e been 17,073, present for duty, equipped. In the closing battles of the war, from March 29th to April 9th, 1865--including Gravelly Run, White Oak Road, and Five Forks--the casualties in the corps aggregated 2,465 in killed, wounded, and missing. Its last battle was fought at Five Forks, in which action the corps, still under Warren, captured 3,244 men, 11 flags, and 1 battery of artillery. The war having ended, the organization was discontinued, June 28, 1865. Sixth Corps. West Point Gaines' Mill Golding's Farm Garnett's Farm Savage Station White Oak Swamp Malvern Hill Manassas Crampton's Gap Antietam Fredericksburg Marye's Heights Salem Church Banks' Ford Gettysburg Funkstown Rappahannock Station Mine Run Wilderness Spotsylvania Cold Harbor Petersburg Monocacy Fort Stevens Island Ford Strasburg Winchester Charlestown Opequon Fisher's Hill Cedar Creek Fall of Petersburg Sailor's Creek Appomattox. The Sixth Provisional Corps was organ
onel and lieutenant-colonel were educated at West Point. the latter graduating at the head of his cs tendered to Powell T. Wyman, a graduate of West Point, who was in Europe when the war broke out, b 4     Present, also, at Ball's Bluff; West Point; Fair Oaks; Peach Orchard; Savage Station; Wlas, Va. 1 Present, also, at Yorktown; West Point; Peach Orchard; Malvern Hill; Mine Run; Totoethodist clergyman, who had been educated at West Point, and had distinguished himself in the MexicaCorps. The regiment was slightly engaged at West Point, and at Gaines's Mill encountered a severe m3 Cold Harbor, Va. 4 Present, also, at West Point; Glendale; Chantilly; Antietam; Fredericksbuevacuation of Yorktown sailed up the York to West Point where it disembarked and was present at the lem Heights, Va.     Present, also, at West Point; Seven Days; Fredericksburg; Marye's HeightsMd. 20     Present, also, at Yorktown; West Point; Peach Orchard; Malvern Hill; Second Frederi[6 more...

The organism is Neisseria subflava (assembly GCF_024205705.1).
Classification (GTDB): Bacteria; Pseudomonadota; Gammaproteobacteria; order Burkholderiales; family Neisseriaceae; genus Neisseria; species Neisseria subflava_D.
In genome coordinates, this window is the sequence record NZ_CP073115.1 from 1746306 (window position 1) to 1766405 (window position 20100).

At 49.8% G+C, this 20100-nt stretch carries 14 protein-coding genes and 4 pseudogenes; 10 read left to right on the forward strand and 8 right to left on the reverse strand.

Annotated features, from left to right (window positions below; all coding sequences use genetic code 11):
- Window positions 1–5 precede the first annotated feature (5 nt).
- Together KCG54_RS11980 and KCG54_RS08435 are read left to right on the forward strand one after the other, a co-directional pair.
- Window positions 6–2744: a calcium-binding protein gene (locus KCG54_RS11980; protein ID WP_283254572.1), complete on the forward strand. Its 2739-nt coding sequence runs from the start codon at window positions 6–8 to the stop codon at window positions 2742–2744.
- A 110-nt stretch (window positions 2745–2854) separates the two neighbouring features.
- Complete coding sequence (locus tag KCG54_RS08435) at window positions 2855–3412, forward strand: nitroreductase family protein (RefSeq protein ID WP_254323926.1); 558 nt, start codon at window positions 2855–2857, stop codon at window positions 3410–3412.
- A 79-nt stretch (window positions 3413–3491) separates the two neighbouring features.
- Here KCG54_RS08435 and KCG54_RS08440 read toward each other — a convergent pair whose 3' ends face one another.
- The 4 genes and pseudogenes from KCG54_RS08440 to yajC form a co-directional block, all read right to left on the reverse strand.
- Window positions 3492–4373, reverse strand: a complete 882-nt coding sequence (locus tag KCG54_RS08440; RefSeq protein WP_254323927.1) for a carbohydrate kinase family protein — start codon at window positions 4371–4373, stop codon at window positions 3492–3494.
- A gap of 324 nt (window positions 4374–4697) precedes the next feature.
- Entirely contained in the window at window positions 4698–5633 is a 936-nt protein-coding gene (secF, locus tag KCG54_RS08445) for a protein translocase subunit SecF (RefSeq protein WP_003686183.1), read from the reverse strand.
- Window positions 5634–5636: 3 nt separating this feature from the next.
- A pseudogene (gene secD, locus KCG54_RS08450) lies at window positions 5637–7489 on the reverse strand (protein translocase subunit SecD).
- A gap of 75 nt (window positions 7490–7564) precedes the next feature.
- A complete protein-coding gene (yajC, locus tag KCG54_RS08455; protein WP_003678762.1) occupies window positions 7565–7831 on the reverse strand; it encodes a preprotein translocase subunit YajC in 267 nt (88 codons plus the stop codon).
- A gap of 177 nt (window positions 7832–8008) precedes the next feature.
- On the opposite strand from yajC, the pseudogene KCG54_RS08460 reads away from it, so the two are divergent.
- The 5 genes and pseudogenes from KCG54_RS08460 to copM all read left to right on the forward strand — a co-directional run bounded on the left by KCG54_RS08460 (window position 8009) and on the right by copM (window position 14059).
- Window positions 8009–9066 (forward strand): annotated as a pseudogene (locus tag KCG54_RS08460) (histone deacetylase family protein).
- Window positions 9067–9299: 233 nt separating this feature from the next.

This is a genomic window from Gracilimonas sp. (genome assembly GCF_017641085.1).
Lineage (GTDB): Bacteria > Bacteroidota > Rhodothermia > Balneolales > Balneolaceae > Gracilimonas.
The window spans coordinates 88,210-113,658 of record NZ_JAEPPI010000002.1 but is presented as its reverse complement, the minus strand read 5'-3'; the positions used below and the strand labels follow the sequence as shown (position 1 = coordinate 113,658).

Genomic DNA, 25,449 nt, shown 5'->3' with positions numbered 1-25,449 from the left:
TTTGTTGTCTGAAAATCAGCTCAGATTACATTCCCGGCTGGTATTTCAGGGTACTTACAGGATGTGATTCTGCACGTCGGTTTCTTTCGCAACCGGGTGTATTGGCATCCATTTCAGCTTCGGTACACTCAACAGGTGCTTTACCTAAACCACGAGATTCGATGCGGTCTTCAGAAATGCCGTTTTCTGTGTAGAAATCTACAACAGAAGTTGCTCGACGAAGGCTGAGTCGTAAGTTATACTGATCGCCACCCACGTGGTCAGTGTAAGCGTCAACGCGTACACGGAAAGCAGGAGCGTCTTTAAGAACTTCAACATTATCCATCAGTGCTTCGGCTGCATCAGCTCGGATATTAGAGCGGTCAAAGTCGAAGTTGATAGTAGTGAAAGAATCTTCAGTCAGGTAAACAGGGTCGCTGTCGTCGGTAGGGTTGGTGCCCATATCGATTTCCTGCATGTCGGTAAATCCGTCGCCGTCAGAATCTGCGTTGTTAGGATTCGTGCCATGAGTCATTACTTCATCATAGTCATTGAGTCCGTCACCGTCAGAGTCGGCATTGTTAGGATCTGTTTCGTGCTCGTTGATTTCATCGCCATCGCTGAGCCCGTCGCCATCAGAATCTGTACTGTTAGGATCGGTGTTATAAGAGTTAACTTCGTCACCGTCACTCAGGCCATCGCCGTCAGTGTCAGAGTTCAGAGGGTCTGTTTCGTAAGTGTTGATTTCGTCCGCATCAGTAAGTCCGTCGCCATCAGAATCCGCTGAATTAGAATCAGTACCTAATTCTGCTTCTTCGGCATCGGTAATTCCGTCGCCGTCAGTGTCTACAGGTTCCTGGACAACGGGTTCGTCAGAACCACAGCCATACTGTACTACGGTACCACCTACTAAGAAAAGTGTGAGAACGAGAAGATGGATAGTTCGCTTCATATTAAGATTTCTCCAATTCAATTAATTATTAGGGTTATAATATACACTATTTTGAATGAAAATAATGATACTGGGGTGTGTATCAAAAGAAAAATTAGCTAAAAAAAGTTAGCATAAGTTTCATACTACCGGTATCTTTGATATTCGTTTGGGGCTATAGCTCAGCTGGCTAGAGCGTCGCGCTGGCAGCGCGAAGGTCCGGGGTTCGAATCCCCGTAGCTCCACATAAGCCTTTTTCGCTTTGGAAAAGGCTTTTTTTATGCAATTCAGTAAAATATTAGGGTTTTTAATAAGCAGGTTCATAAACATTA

April 19, 1862.             9th New York Burnside's ---------- 8 61 6 75 Farmington, Miss.             May 3, 1862.             2d Iowa Cavalry Pope's ---------- 2 45 4 51 Williamsburg, Va.             May 5, 1862.             70th New York Hooker's Third 79 138 113 330 72d New York Hooker's Third 59 90 46 195 8th New Jersey Hooker's Third 35 122 4 161 6th New Jersey Hooker's Third 39 74 26 139 5th Michigan Kearny's Third 29 115 -- 144 West Point, Va.             May 7, 1862.             31st New York Franklin's Sixth 23 33 27 83 McDowell, Va.             May 8, 1862.             25th Ohio Milroy's ---------- 6 51 1 58 82d Ohio Milroy's ---------- 6 50 1 57 Russell House, Miss             May 17, 1862.             8th Missouri Sherman's ---------- 10 30 -- 40 Princeton, W. Va.             May 17, 1862.             37th Ohi